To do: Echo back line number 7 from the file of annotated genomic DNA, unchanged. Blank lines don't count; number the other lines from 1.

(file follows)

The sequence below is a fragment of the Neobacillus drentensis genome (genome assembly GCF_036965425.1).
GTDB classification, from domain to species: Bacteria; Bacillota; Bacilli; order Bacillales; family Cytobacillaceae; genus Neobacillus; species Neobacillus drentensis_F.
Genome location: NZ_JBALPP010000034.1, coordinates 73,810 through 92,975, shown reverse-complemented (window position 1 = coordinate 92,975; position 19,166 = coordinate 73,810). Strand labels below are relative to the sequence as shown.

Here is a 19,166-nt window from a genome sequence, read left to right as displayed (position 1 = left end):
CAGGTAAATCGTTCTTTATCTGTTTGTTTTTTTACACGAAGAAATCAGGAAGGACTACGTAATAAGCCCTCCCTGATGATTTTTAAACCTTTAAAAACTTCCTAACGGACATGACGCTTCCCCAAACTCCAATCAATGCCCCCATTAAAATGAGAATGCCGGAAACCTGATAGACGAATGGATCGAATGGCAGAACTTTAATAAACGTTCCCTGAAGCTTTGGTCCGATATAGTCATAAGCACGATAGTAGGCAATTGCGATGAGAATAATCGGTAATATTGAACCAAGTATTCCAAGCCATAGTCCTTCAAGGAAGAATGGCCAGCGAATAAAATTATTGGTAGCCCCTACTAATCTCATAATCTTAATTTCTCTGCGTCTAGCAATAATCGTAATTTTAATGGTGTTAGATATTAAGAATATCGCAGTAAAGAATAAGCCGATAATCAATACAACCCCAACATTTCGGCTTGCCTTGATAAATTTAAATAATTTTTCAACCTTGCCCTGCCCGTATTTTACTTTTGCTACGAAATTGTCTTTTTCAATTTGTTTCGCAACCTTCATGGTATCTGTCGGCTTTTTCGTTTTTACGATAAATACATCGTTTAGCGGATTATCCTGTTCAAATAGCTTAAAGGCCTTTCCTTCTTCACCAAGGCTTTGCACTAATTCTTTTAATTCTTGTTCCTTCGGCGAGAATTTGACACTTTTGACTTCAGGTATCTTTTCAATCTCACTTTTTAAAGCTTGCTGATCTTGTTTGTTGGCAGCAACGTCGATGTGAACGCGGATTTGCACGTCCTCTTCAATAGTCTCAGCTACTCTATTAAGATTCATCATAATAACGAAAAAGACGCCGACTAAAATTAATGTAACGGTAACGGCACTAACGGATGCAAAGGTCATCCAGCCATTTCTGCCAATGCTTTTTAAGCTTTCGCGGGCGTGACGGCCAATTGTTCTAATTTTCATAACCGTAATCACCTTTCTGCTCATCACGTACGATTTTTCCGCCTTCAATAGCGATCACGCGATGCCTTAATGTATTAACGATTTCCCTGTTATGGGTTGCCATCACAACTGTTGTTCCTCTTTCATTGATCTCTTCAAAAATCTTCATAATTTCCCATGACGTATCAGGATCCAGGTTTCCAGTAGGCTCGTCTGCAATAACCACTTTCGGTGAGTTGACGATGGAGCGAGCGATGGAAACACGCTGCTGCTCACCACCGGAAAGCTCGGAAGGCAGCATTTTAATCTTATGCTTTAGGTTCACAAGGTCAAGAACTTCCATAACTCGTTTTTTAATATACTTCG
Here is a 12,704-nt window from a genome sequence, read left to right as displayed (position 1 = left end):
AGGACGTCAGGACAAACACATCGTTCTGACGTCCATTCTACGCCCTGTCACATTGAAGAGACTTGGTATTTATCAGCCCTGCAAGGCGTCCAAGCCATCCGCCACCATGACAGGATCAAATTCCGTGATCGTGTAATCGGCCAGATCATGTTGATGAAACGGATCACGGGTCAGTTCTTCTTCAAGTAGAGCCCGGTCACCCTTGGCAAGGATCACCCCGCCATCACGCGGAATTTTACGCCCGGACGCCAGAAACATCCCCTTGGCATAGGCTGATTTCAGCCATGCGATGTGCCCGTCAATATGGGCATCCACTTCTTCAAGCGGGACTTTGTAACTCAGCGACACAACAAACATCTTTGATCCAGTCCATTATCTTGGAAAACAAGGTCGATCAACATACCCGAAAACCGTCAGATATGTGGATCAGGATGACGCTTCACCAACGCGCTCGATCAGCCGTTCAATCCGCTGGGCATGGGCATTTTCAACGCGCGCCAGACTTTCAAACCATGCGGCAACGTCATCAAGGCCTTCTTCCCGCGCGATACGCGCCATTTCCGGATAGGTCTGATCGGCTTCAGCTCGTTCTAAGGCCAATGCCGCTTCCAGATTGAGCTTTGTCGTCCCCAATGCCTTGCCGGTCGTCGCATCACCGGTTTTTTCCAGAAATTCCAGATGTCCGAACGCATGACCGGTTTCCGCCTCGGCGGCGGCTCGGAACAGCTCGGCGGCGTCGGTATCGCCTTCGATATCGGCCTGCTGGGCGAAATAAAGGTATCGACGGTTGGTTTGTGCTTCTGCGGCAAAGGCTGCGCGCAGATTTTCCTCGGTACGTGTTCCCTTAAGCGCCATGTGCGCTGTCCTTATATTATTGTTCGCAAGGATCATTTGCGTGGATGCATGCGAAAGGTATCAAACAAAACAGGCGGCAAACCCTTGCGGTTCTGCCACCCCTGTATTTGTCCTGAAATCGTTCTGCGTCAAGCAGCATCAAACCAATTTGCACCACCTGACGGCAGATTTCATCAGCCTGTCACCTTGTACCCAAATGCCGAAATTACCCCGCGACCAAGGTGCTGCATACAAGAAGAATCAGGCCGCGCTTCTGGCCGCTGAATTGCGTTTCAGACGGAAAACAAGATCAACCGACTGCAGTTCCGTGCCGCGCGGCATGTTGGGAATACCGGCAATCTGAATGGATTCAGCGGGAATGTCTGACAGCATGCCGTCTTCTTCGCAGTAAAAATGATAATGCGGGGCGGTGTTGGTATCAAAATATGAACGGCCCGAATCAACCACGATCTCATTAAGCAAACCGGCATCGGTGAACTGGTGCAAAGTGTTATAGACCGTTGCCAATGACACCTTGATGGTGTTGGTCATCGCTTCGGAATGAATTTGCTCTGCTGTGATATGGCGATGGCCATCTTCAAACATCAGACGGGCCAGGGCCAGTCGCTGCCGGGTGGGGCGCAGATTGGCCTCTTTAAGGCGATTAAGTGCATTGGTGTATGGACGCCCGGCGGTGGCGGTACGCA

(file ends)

AGGACGTCAGGACAAACACATCGTTCTGACGTCCATTCTACGCCCTGTCACATTGAAGAGACTTGGTATTTATCAGCCCTGCAAGGCGTCCAAGCCATCCGCCACCATGACAGGATCAAATTCCGTGATCGTGTAATCGGCCAGATCATGTTGATGAAACGGATCACGGGTCAGTTCTTCTTCAAGTAGAGCCCGGTCACCCTTGGCAAGGATCACCCCGCCATCACGCGGAATTTTACGCCCGGACGCCAGAAACATCCCCTTGGCATAGGCTGATTTCAGCCATGCGATGTGCCCGTCAATATGGGCATCCACTTCTTCAAGCGGGACTTTGTAACTCAGCGACACAACAAACATCTTTGATCCAGTCCATTATCTTGGAAAACAAGGTCGATCAACATACCCGAAAACCGTCAGATATGTGGATCAGGATGACGCTTCACCAACGCGCTCGATCAGCCGTTCAATCCGCTGGGCATGGGCATTTTCAACGCGCGCCAGACTTTCAAACCATGCGGCAACGTCATCAAGGCCTTCTTCCCGCGCGATACGCGCCATTTCCGGATAGGTCTGATCGGCTTCAGCTCGTTCTAAGGCCAATGCCGCTTCCAGATTGAGCTTTGTCGTCCCCAATGCCTTGCCGGTCGTCGCATCACCGGTTTTTTCCAGAAATTCCAGATGTCCGAACGCATGACCGGTTTCCGCCTCGGCGGCGGCTCGGAACAGCTCGGCGGCGTCGGTATCGCCTTCGATATCGGCCTGCTGGGCGAAATAAAGGTATCGACGGTTGGTTTGTGCTTCTGCGGCAAAGGCTGCGCGCAGATTTTCCTCGGTACGTGTTCCCTTAAGCGCCATGTGCGCTGTCCTTATATTATTGTTCGCAAGGATCATTTGCGTGGATGCATGCGAAAGGTATCAAACAAAACAGGCGGCAAACCCTTGCGGTTCTGCCACCCCTGTATTTGTCCTGAAATCGTTCTGCGTCAAGCAGCATCAAACCAATTTGCACCACCTGACGGCAGATTTCATCAGCCTGTCACCTTGTACCCAAATGCCGAAATTACCCCGCGACCAAGGTGCTGCATACAAGAAGAATCAGGCCGCGCTTCTGGCCGCTGAATTGCGTTTCAGACGGAAAACAAGATCAACCGACTGCAGTTCCGTGCCGCGCGGCATGTTGGGAATACCGGCAATCTGAATGGATTCAGCGGGAATGTCTGACAGCATGCCGTCTTCTTCGCAGTAAAAATGATAATGCGGGGCGGTGTTGGTATCAAAATATGAACGGCCCGAATCAACCACGATCTCATTAAGCAAACCGGCATCGGTGAACTGGTGCAAAGTGTTATAGACCGTTGCCAATGACACCTTGATGGTGTTGGTCATCGCTTCGGAATGAATTTGCTCTGCTGTGATATGGCGATGGCCATCTTCAAACATCAGACGGGCCAGGGCCAGTCGCTGCCGGGTGGGGCGCAGATTGGCCTCTTTAAGGCGATTAAGTGCATTGGTGTATGGACGCCCGGCGGTGGCGGTACGCA